San Francisco Retail Workers Gain New Rights—What Employers Need to Know

Hinshaw & Culbertson LLP
Contact

On July 3, 2015, San Francisco adds another law to its long list of city-wide labor ordinances. In addition to the City's laws on paid sick leave, minimum wage, family friendly workplace, and health care security, employers should now get acquainted with Formula Retail Labor Protections, also known as the Retail Workers Bill of Rights.

San Francisco's Retail Workers Bill of Rights imposes new and substantial obligations on retail and service establishments that do business in San Francisco. The Bill includes new rules for the hiring, scheduling, benefits, promotion, payment and equal treatment of full-time and part-time employees of certain San Francisco retailers. Important features of the Bill are outlined below.

Employers Covered by the Bill

The Retail Workers Bill of Rights applies to any employer that (1) has at least 20 employees within the city of San Francisco, (2) has a least 20 retail sales establishments worldwide and (3) operates a "Formula Retail Establishment," otherwise known as a "chain store." A chain store as one that has at least two of the following features: standardized array of merchandise, standardized façade, a standardized décor and color scheme, uniform apparel, standardized signage, trademark or service mark.

Requirements for Compliance

Some of the requirements for covered employers are listed below:

  • Offer Additional Work to Part-time Employees. Before an employer hires new employees, he or she must offer the additional work to existing part-time employees who work less than 35 hours per week and who are qualified to perform the work. However, if the work is not the same or similar to the existing employee's work, an employer need not offer.
  • Employee Retention. If an existing employer sells the retail establishment, the new employer must retain employees, for 90 days, who worked for the former employer for at least 6 months.
  • Initial Estimate of Work Schedule. The employer must provide new employees with an estimate, written in good faith, of the employee's expected minimum number of shifts scheduled for the month, including the days and hours of each shift.
  • Notice of Work Schedules. Employers must provide employees with their schedules two weeks in advance.
  • Predictability Pay. If an employer changes an employee's schedule with less than seven days' notice, the employer must pay the employee a premium of 1 to 4 hours of pay, depending on the amount of notice and length of the shift.
  • Pay for on Call Shifts. If an employee is required to be "on-call," but is not called into work, the employer must pay the employee a premium of 2 to 4 hours of pay at the employee's regular rate, depending on the amount of notice and length of the shift. Several exceptions for predictability pay and pay for on call shifts may apply (e.g. public utility failure, another employee fails to show, or an employee trades shifts).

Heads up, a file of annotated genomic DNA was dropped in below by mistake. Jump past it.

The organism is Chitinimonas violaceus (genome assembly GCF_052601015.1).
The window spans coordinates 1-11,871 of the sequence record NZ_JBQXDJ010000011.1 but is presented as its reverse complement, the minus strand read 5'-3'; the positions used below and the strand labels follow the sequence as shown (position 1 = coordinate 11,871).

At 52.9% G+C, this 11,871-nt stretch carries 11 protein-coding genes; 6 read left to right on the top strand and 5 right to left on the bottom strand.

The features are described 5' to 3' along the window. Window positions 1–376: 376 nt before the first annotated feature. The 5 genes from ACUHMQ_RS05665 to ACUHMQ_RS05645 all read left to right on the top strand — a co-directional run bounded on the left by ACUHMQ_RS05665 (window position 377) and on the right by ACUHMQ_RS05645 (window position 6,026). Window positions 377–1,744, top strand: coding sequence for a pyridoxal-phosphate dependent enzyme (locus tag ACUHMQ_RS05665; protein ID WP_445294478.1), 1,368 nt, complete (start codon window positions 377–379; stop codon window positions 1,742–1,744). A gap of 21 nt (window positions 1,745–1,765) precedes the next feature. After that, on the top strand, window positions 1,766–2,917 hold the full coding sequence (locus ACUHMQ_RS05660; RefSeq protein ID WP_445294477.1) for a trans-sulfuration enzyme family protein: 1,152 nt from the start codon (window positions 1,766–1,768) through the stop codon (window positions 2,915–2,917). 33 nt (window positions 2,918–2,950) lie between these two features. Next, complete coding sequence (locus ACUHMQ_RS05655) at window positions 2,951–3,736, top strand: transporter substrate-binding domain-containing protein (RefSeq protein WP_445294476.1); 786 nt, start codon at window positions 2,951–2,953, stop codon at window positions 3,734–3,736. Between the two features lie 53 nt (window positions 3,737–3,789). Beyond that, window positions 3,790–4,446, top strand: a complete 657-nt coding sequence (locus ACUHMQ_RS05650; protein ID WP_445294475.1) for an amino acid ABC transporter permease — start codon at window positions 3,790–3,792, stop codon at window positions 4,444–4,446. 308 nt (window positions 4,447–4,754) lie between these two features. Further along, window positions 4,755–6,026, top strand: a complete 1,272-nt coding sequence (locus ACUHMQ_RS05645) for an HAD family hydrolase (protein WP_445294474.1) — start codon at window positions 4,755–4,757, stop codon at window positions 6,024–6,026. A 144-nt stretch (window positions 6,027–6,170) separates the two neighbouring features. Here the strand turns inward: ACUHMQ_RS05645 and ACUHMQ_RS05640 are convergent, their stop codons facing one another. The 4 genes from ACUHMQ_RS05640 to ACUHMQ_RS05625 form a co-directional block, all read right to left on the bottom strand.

• Equal Treatment for Part-Time Employees. Employers must treat part-time employees and full-time employees equally with regard to starting hourly wage, access to paid time off/unpaid time off, and eligibility for promotions. However, hourly wage differentials based on seniority, merit, or other systems, are permissible.

Penalties for Non-Compliance

The City Office of Labor Standards Enforcement (OLSE) has the authority to implement and enforce the Bill. OLSE may impose fines of $500 per eligible employee, per violation and award a penalty of $50 to each employee whose rights were violated. In addition to these fines, the OLSE may enjoin suspected violations pending an investigation. The City Attorney may also bring suit against an employer to render appropriate legal relief.

Recommendations for Compliance

Covered employers should prepare for the Bill to take effect on July 3, 2015. Although this list is not exhaustive, covered employers should:

  • Review current hiring, wage, and scheduling policies to confirm equal treatment of part-time and full-time employees.
  • Review local notice, posting, and recordkeeping requirements.
  • Draft compliant work schedule notices.
  • Educate managers and human resources personnel about these new requirements.
  • Update employee and manager handbooks.

DISCLAIMER: Because of the generality of this update, the information provided herein may not be applicable in all situations and should not be acted upon without specific legal advice based on particular situations.

© Hinshaw & Culbertson LLP | Attorney Advertising

Written by:

Hinshaw & Culbertson LLP
Contact
more
less

Hinshaw & Culbertson LLP on:

Reporters on Deadline

"My best business intelligence, in one easy email…"

Your first step to building a free, personalized, morning email brief covering pertinent authors and topics on JD Supra:
*By using the service, you signify your acceptance of JD Supra's Privacy Policy.
Custom Email Digest
- hide
- hide

This website uses cookies to improve user experience, track anonymous site usage, store authorization tokens and permit sharing on social media networks. By continuing to browse this website you accept the use of cookies. Click here to read more about how we use cookies.